Every time I do a review, feel obliged to begin with: “I don’t read a lot of XYZ genre.” I thought about that quite a bit today as I began this post-with-review for a work of historic fiction, and realised that my problem is twofold: A. I don’t read as much as I want to and B. I read just about everything. [Not sci-fi, though. Don’t reco your sci-fi books! I’m sure they’re awesome and everything, but Heinlein and Asimov ruined me for other authors – you’ll never get a fair shake out of my prejudices!]So, yes, I have a wide range of genres that I enjoy [and to those of you who write literary fiction and claim it’s not genre, I’m lumping you in there, too]. The partially read books on my Kobo that I’m dying to get back to include [in no particular order] several romances [Regency, contemporary, ChickLit], two For Dummies books [one on CSS and the other Italian Grammar (I can’t speak Italian at all, and had intended to buy Italian Wine!)], several books on writing [loving Ben Yagoda’s The Sound on the Page], Dashiell Hammett’s The Thin Man, Diane Capri’s Jack in the Green, Lee Child’s latest Reacher novel Personal, Maya Angelou’s I Know Why the Caged Bird Sings, Shay Lynam’s The Tree House, and Wynne Channing’s I Am Forever.
Not a bad range of tastes – and barely scratches the surface. If only I had more time. Time is such a precious commodity that tempest fugit becomes tempest fuggedaboutit.
|Available on Amazon|
I bought it eons ago. Why the devil hadn’t I rubbed some seconds together to make minutes and then hours and maybe a day or two? Because we all know that seconds become minutes become hours become days with the rest of our lives, also, and the things we enjoy frequently take the first hit while we’re being responsible.Now, the other thing about this novel is that it’s long, which is a bit intimidating to anyone on a tight schedule. Where was I going to find time to read something so epic in length? I’m a fast reader, but seriously.
Then, over the last week, I started sneaking little peeks at it while waiting for responses to emails, while ignoring telemarketer phone calls, while waiting for my coffeemaker to splutter out last drops of soul-restoring elixir. These jealously hoarded moments caused neither missed deadlines nor the total devastation of my life, and I realised that, for all its [electronic] bulk, Guardian of Secrets was eminently readable. Moreover, I was going to enjoy the reading!Enjoy? Who’s got time for such frivolity?
Still, I stopped chewing my nails over all the other things I was supposed to be doing and, throwing caution and schedules to the wind, I read it.
This novel, as it spanned a century, made me think much about time – the march of it, the wasting of it, the sheer incontrovertible relentlessness of it. How it can leave one behind, or catch up to one. How it heals and at the same time erodes.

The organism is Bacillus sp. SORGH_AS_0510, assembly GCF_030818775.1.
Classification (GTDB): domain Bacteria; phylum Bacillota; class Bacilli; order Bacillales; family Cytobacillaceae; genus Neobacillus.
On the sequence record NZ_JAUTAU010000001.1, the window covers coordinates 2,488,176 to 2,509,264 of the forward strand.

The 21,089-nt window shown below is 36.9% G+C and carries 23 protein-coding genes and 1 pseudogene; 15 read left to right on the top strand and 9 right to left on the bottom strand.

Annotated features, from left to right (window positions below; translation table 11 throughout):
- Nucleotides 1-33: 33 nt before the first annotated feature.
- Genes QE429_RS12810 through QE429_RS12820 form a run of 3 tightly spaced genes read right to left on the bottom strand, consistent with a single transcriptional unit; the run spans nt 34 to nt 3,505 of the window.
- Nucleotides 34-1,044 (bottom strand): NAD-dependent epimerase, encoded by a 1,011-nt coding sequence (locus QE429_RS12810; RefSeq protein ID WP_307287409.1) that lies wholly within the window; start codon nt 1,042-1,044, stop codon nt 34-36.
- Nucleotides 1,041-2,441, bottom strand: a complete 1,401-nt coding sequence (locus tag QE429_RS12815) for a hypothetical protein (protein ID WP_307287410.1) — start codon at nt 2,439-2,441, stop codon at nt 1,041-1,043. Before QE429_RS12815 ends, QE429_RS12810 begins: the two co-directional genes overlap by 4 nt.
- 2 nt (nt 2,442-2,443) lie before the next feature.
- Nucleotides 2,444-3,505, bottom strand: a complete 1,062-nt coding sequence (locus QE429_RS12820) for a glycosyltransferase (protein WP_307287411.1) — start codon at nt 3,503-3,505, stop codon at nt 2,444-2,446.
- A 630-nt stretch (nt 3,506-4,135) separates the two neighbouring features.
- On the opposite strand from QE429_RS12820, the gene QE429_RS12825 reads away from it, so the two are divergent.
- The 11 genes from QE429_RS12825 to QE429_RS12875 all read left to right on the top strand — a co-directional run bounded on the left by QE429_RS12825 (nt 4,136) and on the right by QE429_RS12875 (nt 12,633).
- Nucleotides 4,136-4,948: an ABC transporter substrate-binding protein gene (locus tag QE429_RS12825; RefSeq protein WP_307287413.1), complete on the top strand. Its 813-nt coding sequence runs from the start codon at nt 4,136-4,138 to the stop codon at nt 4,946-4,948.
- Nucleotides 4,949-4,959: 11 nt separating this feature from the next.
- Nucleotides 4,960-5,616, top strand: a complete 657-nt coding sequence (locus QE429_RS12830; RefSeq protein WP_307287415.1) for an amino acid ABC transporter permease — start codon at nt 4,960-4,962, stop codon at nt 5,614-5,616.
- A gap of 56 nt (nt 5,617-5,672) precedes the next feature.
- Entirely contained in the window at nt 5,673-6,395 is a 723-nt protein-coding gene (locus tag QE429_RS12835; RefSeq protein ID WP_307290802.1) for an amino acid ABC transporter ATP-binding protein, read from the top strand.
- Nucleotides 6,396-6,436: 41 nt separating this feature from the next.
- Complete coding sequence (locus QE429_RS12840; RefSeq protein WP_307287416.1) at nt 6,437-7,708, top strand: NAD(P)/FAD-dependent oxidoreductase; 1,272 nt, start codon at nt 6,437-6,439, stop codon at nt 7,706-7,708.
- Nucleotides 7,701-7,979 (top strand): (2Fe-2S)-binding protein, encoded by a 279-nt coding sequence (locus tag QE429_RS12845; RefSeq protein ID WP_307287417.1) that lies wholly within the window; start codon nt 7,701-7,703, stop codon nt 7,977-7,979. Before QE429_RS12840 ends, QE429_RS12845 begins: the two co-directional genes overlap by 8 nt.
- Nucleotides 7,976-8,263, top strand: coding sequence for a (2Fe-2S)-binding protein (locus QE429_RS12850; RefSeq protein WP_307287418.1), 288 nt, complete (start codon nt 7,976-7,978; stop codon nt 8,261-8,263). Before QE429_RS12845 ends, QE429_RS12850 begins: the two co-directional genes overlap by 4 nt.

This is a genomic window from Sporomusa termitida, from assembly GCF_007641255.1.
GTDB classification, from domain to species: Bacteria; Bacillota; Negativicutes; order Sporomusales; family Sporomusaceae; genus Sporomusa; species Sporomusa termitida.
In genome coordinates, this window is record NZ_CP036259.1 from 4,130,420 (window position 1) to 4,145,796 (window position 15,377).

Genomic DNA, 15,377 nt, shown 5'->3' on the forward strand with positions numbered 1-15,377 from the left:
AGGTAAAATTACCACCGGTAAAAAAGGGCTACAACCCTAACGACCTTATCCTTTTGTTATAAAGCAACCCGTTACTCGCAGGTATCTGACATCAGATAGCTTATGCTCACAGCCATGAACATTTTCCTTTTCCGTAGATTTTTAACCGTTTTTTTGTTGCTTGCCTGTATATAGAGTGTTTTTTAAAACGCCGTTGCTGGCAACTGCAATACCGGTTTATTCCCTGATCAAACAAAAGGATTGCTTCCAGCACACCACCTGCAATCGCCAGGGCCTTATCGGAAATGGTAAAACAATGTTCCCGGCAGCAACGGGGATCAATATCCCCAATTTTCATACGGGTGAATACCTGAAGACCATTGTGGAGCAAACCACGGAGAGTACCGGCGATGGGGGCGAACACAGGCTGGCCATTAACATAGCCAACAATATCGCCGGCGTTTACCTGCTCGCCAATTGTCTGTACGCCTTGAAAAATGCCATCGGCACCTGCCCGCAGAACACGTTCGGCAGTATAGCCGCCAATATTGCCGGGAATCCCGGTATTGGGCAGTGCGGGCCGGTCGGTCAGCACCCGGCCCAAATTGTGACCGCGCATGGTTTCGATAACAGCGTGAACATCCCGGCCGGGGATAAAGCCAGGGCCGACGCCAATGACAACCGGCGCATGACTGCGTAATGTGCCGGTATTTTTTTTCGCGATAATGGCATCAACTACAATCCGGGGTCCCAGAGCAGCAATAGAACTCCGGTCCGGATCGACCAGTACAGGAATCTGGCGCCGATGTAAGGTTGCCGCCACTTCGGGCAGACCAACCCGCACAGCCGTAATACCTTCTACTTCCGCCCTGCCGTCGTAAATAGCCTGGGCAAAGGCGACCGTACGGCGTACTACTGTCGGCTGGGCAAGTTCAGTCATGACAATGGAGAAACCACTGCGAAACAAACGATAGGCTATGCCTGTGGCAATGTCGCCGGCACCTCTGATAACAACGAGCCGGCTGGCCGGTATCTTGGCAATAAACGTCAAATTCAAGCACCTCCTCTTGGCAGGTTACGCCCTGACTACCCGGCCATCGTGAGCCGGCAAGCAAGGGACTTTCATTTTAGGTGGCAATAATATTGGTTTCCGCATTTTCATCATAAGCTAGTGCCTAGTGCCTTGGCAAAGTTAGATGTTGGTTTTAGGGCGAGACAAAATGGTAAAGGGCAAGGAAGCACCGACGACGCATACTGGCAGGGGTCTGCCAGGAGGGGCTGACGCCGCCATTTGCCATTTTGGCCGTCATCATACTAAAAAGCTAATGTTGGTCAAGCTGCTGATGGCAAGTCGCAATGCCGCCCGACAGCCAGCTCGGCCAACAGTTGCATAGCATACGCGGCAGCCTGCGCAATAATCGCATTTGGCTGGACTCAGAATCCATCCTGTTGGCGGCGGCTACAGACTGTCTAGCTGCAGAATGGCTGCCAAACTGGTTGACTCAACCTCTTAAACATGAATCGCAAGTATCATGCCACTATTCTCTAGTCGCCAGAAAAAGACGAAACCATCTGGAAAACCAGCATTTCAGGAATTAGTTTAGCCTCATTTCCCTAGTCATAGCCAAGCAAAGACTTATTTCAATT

Life can be a scary proposition, and time ticking by is one of the scariest aspects. Maybe due to the sense of mortality all creatures have. Maybe because we all know that no matter how much time we have, it’s never enough. Time never weighs heavily on my hands: I’m never bored; never lack for something to do. But one thing I often forget is the real value – mental health not the least of it – in stepping away from hurry and worry to do something I enjoy. Just for me.Stress is not going away. So I have to put it away on occasion. Whether I have the time or not.
Review – The Guardian of Secrets and Her Deathly Pact5 stars
I could practically write a novel-length review for this epic. Relax; I won’t. An overview: the novel is a family saga that begins in England and travels to Spain, spanning several generations, overarching the Spanish Civil War.Ms. Petken handles characterisation deftly, though I’d like to have seen Joseph’s devolution into the villain he is from the get-go [FYI, his comeuppance is great, but the sneaky author tricked me a couple times! And great courtroom scene, BTW.]. With a huge cast and the rich historical backdrop, keeping these characters straight and well delineated must have been a monumental task.
Personally, I might have stripped down much of the text – there is some telling of emotions rather than showing. But contrary to popular opinion, this is not a horrific crime, and greater economy might not have served the story, whereas Ms. Petken’s style seems to aptly suit it.
While the research that went into this work must have been enormous, that’s not the impressive part. No, the impressive part is Ms. Petken’s distillation of that research into a comprehensive – and comprehendible – fictional narrative that makes the reader feel the lives of these people, whether sinner or saint, villain or hero[ine].